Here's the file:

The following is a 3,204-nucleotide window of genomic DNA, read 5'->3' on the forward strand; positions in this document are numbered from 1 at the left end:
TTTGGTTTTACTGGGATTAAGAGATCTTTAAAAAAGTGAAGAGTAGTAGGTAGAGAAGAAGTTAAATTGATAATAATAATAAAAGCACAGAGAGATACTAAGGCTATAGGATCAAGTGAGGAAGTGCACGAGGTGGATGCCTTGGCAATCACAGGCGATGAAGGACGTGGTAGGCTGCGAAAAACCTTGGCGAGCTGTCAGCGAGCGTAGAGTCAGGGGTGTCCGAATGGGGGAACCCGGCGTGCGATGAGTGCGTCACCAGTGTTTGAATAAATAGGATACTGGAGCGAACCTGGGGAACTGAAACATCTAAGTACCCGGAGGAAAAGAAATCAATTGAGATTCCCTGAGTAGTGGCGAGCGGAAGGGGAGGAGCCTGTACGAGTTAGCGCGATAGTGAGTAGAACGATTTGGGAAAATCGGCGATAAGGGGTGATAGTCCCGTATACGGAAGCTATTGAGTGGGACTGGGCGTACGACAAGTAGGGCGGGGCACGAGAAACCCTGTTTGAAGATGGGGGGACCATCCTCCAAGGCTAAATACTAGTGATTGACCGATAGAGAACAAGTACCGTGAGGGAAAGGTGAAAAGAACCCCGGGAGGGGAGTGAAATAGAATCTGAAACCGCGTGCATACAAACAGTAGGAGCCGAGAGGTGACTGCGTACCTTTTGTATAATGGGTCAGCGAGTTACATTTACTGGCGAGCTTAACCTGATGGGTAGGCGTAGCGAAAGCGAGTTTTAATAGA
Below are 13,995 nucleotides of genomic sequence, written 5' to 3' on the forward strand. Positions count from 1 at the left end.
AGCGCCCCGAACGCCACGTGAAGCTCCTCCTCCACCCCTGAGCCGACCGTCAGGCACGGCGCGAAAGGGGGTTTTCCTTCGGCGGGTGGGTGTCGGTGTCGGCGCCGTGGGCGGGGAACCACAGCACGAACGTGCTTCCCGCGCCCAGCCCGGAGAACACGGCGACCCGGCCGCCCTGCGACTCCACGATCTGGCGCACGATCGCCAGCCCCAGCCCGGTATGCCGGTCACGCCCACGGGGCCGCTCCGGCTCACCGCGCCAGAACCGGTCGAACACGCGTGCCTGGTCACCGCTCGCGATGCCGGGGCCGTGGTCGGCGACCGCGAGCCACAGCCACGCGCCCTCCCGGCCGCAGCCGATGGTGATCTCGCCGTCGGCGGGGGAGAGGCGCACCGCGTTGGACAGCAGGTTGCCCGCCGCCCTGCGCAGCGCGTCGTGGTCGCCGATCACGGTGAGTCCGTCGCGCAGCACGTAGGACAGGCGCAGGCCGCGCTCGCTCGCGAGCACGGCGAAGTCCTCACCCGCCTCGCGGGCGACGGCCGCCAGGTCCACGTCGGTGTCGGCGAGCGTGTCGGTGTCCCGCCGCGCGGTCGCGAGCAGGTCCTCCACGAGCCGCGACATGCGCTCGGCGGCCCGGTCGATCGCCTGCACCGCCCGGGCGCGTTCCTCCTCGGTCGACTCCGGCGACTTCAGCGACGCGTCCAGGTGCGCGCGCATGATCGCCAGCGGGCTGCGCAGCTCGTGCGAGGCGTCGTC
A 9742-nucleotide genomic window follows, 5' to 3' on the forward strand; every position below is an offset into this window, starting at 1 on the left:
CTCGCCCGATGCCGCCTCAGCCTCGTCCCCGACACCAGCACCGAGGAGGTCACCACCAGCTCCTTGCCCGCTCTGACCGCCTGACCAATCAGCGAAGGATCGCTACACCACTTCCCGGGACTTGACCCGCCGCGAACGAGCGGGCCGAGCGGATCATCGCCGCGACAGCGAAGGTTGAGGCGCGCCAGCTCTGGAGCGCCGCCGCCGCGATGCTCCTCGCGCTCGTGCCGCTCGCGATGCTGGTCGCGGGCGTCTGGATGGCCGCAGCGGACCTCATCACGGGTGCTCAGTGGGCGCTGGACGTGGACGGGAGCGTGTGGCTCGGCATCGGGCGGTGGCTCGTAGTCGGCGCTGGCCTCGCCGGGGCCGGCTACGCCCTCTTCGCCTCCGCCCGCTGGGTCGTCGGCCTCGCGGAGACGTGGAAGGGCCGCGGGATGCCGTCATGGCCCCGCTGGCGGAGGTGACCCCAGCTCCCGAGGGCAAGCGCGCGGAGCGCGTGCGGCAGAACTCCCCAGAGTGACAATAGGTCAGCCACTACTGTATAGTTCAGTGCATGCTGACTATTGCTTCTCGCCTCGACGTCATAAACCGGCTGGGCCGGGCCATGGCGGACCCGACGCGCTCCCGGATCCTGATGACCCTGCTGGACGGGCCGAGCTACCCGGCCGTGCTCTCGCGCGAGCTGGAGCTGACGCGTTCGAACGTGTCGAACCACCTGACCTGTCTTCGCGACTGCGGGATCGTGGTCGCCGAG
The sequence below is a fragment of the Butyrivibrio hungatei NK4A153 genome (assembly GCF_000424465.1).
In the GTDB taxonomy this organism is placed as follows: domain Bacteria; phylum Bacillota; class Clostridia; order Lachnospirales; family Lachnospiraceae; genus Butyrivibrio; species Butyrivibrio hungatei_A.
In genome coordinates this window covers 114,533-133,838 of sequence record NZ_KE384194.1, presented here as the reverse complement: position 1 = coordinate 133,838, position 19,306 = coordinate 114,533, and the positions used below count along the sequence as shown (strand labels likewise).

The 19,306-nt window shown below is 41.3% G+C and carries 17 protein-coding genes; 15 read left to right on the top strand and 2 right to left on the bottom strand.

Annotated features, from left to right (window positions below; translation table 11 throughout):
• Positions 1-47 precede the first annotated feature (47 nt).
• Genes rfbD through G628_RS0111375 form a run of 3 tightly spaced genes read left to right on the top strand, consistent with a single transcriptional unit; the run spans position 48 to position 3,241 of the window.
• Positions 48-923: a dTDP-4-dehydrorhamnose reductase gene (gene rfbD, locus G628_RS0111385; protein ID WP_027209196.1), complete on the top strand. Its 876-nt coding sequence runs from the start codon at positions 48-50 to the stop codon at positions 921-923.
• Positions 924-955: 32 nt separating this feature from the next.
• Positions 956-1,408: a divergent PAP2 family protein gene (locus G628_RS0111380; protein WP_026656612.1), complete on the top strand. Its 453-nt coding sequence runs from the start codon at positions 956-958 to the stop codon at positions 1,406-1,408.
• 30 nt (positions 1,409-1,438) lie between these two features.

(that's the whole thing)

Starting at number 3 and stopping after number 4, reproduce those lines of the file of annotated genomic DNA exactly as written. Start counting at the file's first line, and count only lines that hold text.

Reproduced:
Below are 13,995 nucleotides of genomic sequence, written 5' to 3' on the forward strand. Positions count from 1 at the left end.
AGCGCCCCGAACGCCACGTGAAGCTCCTCCTCCACCCCTGAGCCGACCGTCAGGCACGGCGCGAAAGGGGGTTTTCCTTCGGCGGGTGGGTGTCGGTGTCGGCGCCGTGGGCGGGGAACCACAGCACGAACGTGCTTCCCGCGCCCAGCCCGGAGAACACGGCGACCCGGCCGCCCTGCGACTCCACGATCTGGCGCACGATCGCCAGCCCCAGCCCGGTATGCCGGTCACGCCCACGGGGCCGCTCCGGCTCACCGCGCCAGAACCGGTCGAACACGCGTGCCTGGTCACCGCTCGCGATGCCGGGGCCGTGGTCGGCGACCGCGAGCCACAGCCACGCGCCCTCCCGGCCGCAGCCGATGGTGATCTCGCCGTCGGCGGGGGAGAGGCGCACCGCGTTGGACAGCAGGTTGCCCGCCGCCCTGCGCAGCGCGTCGTGGTCGCCGATCACGGTGAGTCCGTCGCGCAGCACGTAGGACAGGCGCAGGCCGCGCTCGCTCGCGAGCACGGCGAAGTCCTCACCCGCCTCGCGGGCGACGGCCGCCAGGTCCACGTCGGTGTCGGCGAGCGTGTCGGTGTCCCGCCGCGCGGTCGCGAGCAGGTCCTCCACGAGCCGCGACATGCGCTCGGCGGCCCGGTCGATCGCCTGCACCGCCCGGGCGCGTTCCTCCTCGGTCGACTCCGGCGACTTCAGCGACGCGTCCAGGTGCGCGCGCATGATCGCCAGCGGGCTGCGCAGCTCGTGCGAGGCGTCGTC